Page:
The decision last November gave Pounds another six months to comply – or pay the $5,000 that Pounds had suggested in jest.
Pounds said he couldn’t afford any of it.
“I understand they want the city to look nice but they got carried away. They’ve hurt people. These aren’t Walmart-size businesses. These are small-time people,” said Pounds.
Pounds is now planning on selling the property, valued by the assessor at $524,000, to resolve the issue.
Romero said high fines sometimes lead to what’s best for the property.
In one problematic case, “it was only through civil penalties being so substantial that triggered the sale of a property by owners who weren’t willing to invest the money to take corrective action,” said Romero.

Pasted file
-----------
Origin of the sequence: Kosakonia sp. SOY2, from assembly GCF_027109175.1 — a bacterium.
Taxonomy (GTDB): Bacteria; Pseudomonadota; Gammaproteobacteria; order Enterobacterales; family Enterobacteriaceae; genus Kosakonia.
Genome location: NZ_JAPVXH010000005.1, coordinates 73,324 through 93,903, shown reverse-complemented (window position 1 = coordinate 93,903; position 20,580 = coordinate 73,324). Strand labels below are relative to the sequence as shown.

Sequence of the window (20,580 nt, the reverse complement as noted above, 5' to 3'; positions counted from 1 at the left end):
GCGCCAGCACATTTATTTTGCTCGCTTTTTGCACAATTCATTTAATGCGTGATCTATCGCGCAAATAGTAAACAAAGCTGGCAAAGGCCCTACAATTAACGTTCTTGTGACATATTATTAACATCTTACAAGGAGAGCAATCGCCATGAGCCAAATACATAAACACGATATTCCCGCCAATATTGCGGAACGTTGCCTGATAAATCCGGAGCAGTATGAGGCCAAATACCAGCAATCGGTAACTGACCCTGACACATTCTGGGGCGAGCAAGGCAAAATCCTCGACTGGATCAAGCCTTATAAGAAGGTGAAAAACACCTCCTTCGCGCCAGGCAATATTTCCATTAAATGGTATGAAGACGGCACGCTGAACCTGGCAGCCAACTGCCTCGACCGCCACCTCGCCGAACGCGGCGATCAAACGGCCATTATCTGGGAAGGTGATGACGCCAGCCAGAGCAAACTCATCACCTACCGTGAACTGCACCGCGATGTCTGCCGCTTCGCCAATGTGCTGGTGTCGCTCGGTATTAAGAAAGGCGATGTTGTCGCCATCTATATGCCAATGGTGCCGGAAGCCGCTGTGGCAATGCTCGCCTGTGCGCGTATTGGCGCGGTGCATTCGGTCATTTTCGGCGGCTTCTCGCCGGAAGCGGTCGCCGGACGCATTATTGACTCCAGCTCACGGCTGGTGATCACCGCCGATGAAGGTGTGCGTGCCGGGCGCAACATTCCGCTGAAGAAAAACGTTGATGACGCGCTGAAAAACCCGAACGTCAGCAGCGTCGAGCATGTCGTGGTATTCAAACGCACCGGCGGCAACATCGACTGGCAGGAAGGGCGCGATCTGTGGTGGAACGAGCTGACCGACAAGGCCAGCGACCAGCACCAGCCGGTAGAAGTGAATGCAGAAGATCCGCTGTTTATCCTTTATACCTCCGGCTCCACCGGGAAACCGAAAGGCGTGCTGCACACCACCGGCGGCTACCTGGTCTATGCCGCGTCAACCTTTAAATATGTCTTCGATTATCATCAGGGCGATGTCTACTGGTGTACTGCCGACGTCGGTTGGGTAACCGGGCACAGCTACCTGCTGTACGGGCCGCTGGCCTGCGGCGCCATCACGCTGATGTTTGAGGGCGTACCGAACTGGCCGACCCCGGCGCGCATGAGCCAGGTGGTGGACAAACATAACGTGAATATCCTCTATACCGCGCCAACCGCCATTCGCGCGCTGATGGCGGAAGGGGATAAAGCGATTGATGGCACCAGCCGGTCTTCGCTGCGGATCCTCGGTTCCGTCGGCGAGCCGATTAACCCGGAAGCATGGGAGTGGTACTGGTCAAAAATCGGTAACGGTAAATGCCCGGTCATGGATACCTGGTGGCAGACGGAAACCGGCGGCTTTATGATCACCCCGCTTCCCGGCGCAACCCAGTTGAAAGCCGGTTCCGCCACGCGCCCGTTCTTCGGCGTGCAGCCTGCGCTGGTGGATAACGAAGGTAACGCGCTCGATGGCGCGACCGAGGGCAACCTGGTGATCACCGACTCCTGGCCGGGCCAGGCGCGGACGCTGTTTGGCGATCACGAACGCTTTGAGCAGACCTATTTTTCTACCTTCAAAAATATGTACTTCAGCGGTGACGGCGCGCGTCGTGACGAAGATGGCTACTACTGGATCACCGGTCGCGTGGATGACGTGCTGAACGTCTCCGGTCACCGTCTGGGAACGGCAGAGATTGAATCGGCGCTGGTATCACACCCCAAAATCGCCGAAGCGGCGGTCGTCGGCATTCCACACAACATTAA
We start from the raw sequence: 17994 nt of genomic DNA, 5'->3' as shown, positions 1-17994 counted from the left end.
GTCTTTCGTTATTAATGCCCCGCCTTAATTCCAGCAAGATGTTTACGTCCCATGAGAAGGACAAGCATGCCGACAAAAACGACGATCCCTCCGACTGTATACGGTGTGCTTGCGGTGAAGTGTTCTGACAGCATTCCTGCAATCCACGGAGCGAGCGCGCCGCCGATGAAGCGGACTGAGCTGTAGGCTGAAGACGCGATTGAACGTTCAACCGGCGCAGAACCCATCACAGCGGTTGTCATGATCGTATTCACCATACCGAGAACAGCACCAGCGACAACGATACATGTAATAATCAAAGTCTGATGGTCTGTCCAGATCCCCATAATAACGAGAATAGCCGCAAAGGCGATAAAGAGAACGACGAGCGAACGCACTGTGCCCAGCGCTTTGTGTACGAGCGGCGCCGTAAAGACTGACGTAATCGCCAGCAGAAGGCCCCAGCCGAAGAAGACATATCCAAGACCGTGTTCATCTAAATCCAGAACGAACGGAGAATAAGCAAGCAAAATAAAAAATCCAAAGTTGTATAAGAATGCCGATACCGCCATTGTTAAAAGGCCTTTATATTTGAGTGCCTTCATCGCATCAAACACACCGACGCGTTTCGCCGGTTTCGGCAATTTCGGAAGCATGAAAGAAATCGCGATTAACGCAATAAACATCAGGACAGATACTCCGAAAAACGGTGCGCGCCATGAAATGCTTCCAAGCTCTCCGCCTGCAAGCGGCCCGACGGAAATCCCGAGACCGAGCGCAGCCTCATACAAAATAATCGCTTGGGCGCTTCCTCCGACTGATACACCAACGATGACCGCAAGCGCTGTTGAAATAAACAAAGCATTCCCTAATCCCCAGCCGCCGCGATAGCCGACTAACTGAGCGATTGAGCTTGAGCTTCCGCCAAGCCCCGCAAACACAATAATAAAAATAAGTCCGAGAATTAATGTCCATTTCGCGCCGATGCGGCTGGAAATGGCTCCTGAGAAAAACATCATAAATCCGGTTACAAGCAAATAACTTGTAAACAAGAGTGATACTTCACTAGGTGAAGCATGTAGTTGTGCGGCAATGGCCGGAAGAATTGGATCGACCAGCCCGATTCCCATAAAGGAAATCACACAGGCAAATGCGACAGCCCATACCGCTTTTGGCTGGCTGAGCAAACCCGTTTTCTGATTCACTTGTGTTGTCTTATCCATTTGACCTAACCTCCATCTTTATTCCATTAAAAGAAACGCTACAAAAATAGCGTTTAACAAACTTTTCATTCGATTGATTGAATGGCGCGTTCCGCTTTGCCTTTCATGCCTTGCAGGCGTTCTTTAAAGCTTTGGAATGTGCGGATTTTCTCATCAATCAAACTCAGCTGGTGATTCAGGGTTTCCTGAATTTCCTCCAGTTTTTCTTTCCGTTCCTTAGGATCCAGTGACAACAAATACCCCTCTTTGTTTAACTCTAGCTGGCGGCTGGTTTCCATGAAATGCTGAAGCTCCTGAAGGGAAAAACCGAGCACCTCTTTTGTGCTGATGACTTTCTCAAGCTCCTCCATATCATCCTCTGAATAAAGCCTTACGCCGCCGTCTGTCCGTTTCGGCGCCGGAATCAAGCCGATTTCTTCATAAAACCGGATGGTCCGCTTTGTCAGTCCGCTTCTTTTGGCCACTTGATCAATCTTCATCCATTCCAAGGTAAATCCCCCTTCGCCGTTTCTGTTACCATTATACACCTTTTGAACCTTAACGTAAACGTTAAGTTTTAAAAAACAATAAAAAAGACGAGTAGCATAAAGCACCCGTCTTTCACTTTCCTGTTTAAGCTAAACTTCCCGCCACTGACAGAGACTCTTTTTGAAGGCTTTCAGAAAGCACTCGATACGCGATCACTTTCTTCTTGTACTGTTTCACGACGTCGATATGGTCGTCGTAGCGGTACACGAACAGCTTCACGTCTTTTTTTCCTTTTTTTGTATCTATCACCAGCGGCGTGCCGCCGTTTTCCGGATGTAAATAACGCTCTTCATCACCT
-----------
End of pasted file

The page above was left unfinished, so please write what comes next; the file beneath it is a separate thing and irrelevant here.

FIGHTING CITY HALL
Della Warren finds herself in debt to the city partly as a result of the scrapping her husband did, using their lawn to store his “sell product.”
She faces a $28,300 penalty dating back to 2020 on a property in the southwest of town that the assessor values at $2,970.
She and her estranged husband have since progressed on cleaning up her yard to satisfy the city.
Warren sought help with her fine from the city.
“I’m going, ‘How do you dispute this? What do you do?” Warren said. “It was like phone tag for quite awhile.”
Warren said she works up to 55 hours a week at an assisted living facility, making it difficult for her to clean her property, let alone get in touch with the city about her progress.
Romero believes that anyone making reasonable attempts to contact the city would succeed.
“The people that can’t get ahold of us, they don’t want to get ahold of us,” he said. “They know they got a civil penalty, and they don’t want to deal with it.”